Tango Diva : Travel Stories for Women, by Women

June 3rd, 2005
Diva Says: Money Makes Your World Go ‘Round

“Money may kindle, but it cannot by itself, and for very long, burn.”

—Igor Stravinski

This is one of the hardest parts of the planning process for me. But if you’re a responsible money-saving, receipt-keeping kind of gal, you’ll breeze through this process. Because I need to balance my spontaneous globe-trotting self, with my limited resources, I created a money matrix. It is a simple form that guides me through the expenses I’ll encounter when I’m traveling. By the time I’ve filled in the blanks, I have a good idea of how much money I’ll need in order to have a safe and enjoyable trip. I’ll start with a general budget, say $2,500 for my whole trip, and my goal is not to spend more than that on my vacation.

Please recognize that the example below is based on my personal experience, so your numbers will be different. I don’t rein in spending when it comes to safety, and neither should you. From my traveling experience, a good, safe room for one person will run between $90 and $210 a night. Your room rate will vary greatly depending on the time of year and hotel availability.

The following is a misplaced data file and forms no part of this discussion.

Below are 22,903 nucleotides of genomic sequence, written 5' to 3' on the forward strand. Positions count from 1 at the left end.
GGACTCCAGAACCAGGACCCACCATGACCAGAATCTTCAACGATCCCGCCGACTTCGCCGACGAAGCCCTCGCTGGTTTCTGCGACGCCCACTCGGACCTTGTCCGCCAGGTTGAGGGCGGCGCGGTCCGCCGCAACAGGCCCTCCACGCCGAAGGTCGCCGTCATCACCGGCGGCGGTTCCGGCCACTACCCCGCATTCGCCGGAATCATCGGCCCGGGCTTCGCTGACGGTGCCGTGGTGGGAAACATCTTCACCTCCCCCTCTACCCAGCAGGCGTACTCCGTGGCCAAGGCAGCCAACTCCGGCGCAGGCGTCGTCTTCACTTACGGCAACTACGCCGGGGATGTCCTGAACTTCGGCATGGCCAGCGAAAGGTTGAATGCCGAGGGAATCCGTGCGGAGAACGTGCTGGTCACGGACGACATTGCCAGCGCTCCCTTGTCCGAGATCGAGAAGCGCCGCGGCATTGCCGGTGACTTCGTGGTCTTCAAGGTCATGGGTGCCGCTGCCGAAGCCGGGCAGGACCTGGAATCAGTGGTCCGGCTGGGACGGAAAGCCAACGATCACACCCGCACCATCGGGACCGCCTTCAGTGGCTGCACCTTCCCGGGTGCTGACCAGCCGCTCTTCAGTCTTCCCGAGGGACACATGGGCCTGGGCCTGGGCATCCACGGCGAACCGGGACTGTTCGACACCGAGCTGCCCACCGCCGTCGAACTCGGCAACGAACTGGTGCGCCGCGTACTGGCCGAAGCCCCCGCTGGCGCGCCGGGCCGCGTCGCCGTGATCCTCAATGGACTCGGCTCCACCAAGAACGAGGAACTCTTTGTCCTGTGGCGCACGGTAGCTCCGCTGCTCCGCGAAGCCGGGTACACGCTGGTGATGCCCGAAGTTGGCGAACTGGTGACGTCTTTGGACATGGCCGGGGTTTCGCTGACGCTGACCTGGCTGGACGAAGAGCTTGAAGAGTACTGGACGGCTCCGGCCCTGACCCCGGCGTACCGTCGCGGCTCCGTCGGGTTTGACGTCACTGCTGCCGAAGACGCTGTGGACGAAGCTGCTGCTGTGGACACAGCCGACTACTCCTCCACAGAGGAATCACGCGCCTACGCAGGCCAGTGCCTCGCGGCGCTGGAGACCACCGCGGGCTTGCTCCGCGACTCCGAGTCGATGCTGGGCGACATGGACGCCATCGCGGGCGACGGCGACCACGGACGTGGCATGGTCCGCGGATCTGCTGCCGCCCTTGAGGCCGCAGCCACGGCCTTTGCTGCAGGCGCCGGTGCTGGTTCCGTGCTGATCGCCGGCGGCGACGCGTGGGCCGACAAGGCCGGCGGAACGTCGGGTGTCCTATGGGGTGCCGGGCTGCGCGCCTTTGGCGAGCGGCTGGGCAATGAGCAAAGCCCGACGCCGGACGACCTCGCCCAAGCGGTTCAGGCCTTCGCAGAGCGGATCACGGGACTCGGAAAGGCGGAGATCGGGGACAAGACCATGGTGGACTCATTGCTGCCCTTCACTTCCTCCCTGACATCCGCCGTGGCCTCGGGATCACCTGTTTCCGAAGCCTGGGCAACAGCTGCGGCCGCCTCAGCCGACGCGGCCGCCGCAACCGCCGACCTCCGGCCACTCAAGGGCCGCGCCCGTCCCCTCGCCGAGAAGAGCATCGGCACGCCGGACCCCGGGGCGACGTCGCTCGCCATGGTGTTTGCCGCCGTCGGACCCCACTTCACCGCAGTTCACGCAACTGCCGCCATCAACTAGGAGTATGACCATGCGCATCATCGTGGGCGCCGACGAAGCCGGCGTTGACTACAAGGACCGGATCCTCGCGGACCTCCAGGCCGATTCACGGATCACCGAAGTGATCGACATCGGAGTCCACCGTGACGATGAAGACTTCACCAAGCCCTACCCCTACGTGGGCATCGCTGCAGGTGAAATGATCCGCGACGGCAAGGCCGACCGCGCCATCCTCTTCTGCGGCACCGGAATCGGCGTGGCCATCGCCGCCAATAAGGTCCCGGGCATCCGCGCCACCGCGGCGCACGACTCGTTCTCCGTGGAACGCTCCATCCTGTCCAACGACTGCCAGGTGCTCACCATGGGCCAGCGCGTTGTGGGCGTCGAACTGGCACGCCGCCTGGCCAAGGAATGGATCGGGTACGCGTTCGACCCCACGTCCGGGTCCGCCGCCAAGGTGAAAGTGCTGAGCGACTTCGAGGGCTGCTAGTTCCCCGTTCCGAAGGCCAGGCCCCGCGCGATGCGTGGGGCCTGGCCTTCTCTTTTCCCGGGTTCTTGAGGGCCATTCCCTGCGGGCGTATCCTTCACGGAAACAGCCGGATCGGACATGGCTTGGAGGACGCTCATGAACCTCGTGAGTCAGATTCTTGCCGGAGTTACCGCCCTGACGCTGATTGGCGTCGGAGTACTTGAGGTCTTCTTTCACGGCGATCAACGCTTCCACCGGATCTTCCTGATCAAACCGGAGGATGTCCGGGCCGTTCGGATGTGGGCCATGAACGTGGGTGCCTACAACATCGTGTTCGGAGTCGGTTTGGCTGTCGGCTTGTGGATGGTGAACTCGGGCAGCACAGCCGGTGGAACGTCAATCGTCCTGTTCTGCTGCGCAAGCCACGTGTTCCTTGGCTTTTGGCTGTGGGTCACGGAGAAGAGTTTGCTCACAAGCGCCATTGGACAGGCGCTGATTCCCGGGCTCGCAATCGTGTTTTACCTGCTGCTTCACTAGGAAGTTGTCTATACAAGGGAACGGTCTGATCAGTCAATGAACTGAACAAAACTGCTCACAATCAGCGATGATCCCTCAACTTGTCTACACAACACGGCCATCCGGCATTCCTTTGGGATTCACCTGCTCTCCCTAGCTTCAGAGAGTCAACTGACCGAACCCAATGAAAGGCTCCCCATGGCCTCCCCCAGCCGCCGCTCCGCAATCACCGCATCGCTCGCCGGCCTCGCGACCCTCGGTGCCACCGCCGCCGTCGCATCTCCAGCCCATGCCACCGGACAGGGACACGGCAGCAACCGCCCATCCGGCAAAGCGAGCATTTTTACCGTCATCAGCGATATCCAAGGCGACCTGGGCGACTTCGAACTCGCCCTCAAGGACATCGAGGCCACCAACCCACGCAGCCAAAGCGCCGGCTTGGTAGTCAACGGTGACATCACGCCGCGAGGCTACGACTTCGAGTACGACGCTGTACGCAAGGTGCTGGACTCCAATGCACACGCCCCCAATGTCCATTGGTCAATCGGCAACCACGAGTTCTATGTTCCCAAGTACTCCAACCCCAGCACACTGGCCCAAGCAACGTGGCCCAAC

So, let’s get started planning your trip. Here’s what I do:

1. I figure out how much money I can spend without cashing in my gold bullion or selling a kidney.

$2,500

2. I decide how long my fantastic voyage will last.

7 days – 6 nights

3. I assume I will spend $100 a day for dining, tips, snacks, shopping, transportation, entertainment, gifts, etc.

$700

4. Airline ticket. (I try to use my frequent flier miles to travel free.)

$550 round trip

So based on my calculations, this is what I have…

$700 for my per-day spending money

$550 for my airline ticket

$100 miscellaneous glad-I-have-it reserve

$1,350

$2,500

– $1,350

= $1,150

Divided by the nights I’ll be staying in a hotel room (six nights because I spend one night traveling):

$191 – 15% taxes = $162

Based on my very rough calculations, I can spend no more than $162 a night if I want to stay within my budget. (Taxes differ from country to country, but the average is 15%.)

You might be asking why I assume that I am going to spend $100 a day. The answer: Because I know I will. I’ll take cabs, dine, buy gifts, see shows, go to spas, and shop. You might be more—or less—conservative than I am, so calculate a lower—or higher—amount if you choose. Use this money matrix and fill in the budget that works for you on each of your solo trips. And then, the tough part for some of us—stick with it!